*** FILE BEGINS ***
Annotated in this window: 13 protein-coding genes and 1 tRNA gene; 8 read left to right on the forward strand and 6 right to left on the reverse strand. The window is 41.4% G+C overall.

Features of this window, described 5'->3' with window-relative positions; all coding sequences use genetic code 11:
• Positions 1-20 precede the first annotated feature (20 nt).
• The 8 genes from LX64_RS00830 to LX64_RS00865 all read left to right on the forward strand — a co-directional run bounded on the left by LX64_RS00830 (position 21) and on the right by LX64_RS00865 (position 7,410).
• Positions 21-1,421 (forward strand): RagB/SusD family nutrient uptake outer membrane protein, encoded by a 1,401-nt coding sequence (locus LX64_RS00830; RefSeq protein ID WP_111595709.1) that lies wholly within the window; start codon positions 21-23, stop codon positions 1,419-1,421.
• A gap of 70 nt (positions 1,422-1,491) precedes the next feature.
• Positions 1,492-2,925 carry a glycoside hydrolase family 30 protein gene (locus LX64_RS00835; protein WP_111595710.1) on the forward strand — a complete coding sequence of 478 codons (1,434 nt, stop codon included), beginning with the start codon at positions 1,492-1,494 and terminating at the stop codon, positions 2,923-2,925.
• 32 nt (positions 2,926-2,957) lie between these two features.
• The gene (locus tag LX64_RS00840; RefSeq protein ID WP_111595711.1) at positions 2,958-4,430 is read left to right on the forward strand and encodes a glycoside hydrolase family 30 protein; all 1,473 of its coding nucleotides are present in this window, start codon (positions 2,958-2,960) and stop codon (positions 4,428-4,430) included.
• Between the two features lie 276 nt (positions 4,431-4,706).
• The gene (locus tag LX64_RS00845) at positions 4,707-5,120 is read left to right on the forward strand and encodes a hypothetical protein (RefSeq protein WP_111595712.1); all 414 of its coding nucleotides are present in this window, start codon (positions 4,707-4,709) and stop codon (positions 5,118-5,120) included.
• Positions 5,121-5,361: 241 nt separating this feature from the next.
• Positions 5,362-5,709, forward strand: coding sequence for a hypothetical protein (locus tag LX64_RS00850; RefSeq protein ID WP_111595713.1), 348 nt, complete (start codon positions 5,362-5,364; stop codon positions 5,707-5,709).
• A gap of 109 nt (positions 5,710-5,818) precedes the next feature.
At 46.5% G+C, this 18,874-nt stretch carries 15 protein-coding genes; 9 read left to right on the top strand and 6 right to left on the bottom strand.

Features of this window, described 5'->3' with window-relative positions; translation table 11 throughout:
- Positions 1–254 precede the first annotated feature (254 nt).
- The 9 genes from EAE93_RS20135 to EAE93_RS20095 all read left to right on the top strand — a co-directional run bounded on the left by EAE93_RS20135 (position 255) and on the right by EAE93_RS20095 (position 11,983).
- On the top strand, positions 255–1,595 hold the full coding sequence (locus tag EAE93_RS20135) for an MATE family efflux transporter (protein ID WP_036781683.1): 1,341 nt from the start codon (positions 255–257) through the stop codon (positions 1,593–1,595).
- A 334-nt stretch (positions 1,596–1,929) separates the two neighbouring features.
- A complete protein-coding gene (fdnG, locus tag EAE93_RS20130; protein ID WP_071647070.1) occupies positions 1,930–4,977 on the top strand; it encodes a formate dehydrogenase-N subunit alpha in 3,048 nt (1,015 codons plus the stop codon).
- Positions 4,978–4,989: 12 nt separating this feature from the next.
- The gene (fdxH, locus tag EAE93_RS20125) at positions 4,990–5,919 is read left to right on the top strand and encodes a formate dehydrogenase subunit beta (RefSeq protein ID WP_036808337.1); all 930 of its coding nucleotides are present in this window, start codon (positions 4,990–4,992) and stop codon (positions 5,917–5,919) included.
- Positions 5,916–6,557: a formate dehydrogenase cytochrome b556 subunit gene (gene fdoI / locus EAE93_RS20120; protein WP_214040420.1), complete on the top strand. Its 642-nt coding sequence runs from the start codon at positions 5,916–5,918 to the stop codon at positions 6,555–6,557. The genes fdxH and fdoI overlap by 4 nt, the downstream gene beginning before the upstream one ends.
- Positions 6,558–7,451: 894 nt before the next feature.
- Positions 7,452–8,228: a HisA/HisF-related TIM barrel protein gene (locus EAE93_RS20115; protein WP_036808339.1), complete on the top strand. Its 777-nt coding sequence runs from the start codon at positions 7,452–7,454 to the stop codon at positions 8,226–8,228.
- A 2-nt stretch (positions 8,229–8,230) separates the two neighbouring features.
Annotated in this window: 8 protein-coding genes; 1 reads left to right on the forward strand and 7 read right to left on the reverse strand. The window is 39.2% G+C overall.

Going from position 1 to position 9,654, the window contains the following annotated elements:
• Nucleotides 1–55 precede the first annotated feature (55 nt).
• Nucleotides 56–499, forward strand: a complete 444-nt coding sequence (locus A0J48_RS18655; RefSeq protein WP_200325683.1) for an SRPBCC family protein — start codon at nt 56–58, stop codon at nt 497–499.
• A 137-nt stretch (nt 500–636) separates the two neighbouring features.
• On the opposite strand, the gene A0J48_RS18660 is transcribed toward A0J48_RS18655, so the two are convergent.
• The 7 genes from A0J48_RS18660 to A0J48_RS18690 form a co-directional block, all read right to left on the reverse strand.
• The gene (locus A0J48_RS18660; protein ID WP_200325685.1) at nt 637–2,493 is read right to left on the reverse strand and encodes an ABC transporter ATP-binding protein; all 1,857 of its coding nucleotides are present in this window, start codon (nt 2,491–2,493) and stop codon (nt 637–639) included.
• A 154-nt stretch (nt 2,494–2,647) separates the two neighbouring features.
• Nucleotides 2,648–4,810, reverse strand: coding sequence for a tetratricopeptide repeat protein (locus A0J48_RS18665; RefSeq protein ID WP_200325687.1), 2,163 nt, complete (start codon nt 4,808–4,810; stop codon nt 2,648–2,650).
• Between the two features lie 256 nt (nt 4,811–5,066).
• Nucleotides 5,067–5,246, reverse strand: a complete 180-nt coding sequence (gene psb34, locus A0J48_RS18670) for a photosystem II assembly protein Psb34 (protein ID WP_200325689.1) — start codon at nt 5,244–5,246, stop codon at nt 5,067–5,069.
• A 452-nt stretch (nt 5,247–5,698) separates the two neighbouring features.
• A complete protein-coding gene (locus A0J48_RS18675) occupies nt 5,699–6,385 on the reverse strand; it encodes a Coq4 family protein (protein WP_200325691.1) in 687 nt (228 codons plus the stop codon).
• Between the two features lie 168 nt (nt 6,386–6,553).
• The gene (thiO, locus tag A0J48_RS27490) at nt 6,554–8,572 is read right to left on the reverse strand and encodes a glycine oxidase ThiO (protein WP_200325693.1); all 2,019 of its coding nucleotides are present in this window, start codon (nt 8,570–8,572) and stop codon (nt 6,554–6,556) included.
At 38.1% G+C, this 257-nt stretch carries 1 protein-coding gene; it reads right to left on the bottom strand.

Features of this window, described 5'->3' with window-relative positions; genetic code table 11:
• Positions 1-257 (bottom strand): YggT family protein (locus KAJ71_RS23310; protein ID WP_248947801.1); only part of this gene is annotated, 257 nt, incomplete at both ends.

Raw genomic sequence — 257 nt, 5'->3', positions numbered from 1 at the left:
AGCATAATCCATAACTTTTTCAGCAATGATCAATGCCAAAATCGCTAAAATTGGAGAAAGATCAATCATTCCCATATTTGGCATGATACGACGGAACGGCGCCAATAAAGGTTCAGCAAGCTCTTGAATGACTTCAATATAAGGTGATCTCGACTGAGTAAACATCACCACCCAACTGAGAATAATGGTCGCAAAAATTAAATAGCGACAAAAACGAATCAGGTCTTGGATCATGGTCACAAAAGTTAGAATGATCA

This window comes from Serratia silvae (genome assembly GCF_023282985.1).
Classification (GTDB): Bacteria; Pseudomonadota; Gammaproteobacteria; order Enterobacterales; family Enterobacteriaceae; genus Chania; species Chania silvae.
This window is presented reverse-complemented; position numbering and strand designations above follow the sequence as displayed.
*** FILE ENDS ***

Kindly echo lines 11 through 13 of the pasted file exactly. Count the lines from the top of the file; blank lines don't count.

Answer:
• The gene (locus tag LX64_RS00845) at positions 4,707-5,120 is read left to right on the forward strand and encodes a hypothetical protein (RefSeq protein WP_111595712.1); all 414 of its coding nucleotides are present in this window, start codon (positions 4,707-4,709) and stop codon (positions 5,118-5,120) included.
• Positions 5,121-5,361: 241 nt separating this feature from the next.
• Positions 5,362-5,709, forward strand: coding sequence for a hypothetical protein (locus tag LX64_RS00850; RefSeq protein ID WP_111595713.1), 348 nt, complete (start codon positions 5,362-5,364; stop codon positions 5,707-5,709).